A new article in the May issue of Geology summarizes research on plastic waste in marine and sedimentary environments. Authors IA Kane from Univ. de Manchester and A. Fildani of the Deep Time Institute write that “Environmental pollution caused by uncontrolled human activity is occurring on a vast and unprecedented scale around the world. Among the various forms of anthropogenic pollution, the release of plastic into nature, and in particular the oceans, is one of the most recent and visible effects ”.
The authors cite several studies, including one in the May issue of Guangfa Zhong and Xiaotong Peng, discussed in a previous GSA article (Jan. 26, 2021). Zhong and Peng were surprised to find plastic waste in a deep-water submarine canyon in the northwestern South China Sea.
“Plastic is generally considered to be the dominant component of marine litter, due to its durability and the large volume produced,” write Kane and Fildani. “Nanoplastics and microplastics are a particularly insidious form of anthropogenic pollutant: tiny fragments and fibers may be invisible to the naked eye, but they are ingested with the food and water we consume and absorbed into the flesh of organisms. “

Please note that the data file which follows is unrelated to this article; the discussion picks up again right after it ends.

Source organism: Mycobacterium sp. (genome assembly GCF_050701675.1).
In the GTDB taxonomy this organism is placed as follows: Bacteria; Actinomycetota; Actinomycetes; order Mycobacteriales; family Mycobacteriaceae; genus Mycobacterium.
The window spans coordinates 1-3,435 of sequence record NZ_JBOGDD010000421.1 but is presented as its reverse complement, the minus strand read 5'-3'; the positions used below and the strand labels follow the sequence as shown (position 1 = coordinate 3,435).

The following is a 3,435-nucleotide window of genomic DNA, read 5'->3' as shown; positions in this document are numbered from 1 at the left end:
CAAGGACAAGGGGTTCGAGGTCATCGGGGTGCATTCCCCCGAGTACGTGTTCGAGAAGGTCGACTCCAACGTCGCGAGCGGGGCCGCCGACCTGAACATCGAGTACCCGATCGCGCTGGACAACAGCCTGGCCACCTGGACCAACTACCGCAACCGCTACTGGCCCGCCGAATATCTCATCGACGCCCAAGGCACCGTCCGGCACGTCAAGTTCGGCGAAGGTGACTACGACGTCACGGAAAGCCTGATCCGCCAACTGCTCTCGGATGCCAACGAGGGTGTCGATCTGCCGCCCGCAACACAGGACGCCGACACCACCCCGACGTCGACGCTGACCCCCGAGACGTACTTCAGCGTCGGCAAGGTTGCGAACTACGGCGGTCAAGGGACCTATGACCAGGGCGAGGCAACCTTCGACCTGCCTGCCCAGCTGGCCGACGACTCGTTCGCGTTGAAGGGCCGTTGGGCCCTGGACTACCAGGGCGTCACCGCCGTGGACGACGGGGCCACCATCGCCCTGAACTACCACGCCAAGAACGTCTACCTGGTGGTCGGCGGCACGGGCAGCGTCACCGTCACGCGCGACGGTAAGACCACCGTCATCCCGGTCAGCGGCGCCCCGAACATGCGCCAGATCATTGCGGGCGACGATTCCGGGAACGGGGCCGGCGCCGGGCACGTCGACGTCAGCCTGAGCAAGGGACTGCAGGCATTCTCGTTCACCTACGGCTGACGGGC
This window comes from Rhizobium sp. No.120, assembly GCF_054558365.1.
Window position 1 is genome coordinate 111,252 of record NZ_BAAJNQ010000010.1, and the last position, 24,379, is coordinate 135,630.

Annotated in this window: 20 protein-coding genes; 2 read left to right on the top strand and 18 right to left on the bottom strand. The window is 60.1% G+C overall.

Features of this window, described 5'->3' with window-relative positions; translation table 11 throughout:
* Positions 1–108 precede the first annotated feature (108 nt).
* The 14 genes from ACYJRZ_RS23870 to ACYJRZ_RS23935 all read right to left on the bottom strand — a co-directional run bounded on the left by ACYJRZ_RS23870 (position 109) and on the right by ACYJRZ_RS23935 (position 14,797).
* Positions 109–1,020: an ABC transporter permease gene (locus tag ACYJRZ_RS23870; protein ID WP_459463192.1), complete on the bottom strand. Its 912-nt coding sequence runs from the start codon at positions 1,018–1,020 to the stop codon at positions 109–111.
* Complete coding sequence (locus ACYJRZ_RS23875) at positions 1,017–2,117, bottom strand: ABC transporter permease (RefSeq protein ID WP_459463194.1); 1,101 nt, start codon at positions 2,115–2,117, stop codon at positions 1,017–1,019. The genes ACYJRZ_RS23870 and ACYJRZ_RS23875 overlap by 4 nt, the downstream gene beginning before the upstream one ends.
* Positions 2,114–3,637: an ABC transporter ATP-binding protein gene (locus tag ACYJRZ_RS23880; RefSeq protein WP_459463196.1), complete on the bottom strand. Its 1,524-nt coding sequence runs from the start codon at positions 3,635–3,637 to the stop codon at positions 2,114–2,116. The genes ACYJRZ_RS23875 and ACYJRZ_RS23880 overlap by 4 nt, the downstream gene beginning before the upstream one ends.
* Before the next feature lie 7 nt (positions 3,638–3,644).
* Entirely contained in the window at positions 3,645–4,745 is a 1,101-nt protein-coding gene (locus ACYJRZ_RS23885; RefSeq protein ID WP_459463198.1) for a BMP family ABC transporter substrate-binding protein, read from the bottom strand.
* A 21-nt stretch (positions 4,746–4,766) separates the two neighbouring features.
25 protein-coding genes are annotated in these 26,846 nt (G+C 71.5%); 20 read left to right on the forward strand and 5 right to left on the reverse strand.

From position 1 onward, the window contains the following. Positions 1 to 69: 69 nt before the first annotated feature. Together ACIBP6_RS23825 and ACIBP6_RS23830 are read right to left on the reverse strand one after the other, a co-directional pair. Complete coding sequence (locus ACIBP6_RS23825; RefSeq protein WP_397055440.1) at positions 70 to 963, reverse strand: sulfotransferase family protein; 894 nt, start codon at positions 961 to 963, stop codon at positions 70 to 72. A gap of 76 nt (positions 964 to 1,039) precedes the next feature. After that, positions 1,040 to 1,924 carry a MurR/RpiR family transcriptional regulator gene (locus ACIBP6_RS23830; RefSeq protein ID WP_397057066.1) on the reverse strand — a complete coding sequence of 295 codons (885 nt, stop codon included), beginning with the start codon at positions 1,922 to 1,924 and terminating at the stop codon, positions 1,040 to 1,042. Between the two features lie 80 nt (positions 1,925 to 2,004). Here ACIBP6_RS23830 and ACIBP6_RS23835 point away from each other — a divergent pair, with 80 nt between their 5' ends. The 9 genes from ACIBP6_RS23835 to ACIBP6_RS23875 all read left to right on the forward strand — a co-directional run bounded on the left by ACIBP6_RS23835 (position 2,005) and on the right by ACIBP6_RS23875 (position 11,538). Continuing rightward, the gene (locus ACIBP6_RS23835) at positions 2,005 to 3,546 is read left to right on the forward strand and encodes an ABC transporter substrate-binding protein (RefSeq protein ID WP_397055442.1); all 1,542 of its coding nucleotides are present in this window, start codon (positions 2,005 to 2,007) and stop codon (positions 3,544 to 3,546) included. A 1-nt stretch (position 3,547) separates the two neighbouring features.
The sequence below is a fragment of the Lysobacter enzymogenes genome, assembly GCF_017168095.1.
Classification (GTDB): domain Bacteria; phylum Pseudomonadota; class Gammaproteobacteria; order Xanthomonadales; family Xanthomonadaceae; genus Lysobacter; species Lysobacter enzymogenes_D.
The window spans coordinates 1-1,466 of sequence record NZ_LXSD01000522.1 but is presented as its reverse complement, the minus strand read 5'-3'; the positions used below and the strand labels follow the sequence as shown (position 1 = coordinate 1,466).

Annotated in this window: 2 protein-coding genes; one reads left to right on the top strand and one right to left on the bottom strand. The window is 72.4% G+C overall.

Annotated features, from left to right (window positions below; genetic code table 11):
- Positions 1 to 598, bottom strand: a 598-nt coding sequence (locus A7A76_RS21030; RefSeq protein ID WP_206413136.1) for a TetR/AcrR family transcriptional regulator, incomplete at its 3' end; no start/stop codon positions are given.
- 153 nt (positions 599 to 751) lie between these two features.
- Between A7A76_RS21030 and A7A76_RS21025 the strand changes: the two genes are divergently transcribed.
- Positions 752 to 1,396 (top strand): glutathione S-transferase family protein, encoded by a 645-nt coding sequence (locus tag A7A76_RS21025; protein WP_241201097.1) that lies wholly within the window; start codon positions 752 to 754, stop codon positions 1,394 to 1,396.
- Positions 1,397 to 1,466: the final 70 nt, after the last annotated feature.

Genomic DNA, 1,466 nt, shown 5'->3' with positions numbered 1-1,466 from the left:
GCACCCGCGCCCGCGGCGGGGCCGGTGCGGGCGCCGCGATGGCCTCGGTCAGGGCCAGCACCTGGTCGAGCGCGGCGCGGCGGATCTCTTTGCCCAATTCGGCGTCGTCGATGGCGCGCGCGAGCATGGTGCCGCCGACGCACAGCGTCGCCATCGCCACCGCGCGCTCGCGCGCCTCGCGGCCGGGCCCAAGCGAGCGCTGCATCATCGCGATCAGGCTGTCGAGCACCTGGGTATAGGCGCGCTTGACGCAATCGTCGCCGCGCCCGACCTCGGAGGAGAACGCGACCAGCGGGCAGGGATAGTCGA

One of their vital questions is, “If some plastics can survive over 1,000 years in terrestrial environments, how long do they last in ocean trenches miles deep, dark, cold, and high pressure?” How long does it take for microplastics to decompose into microplastics and nanoplastics in the deep sea? “
“While the onus is on policy makers to take action now to protect the oceans from further damage, we recognize the roles geoscientists can play,” Kane and Fildani write. This includes using their deep-time perspective to address societal challenges, their understanding of the current distribution on the seabed and in sedimentary records, the use of geoscientific techniques to record the downstream effects of the efforts of mitigation and to predict the future of the seabed. plastics.
In summary, they write: “We understand … the transient nature of the stratigraphic recording and its surprising preservation, and the unique geochemical environments found in seabed sediments. Our source-sink approach to unraveling land-sea links can identify the sources and pathways that plastics take as they pass through natural habitats and identify the context in which they are ultimately sequestered, as well as the ecosystems they affect. . This will be done by working closely with oceanographers, biologists, chemists and others who are tackling the global pollution problem. “
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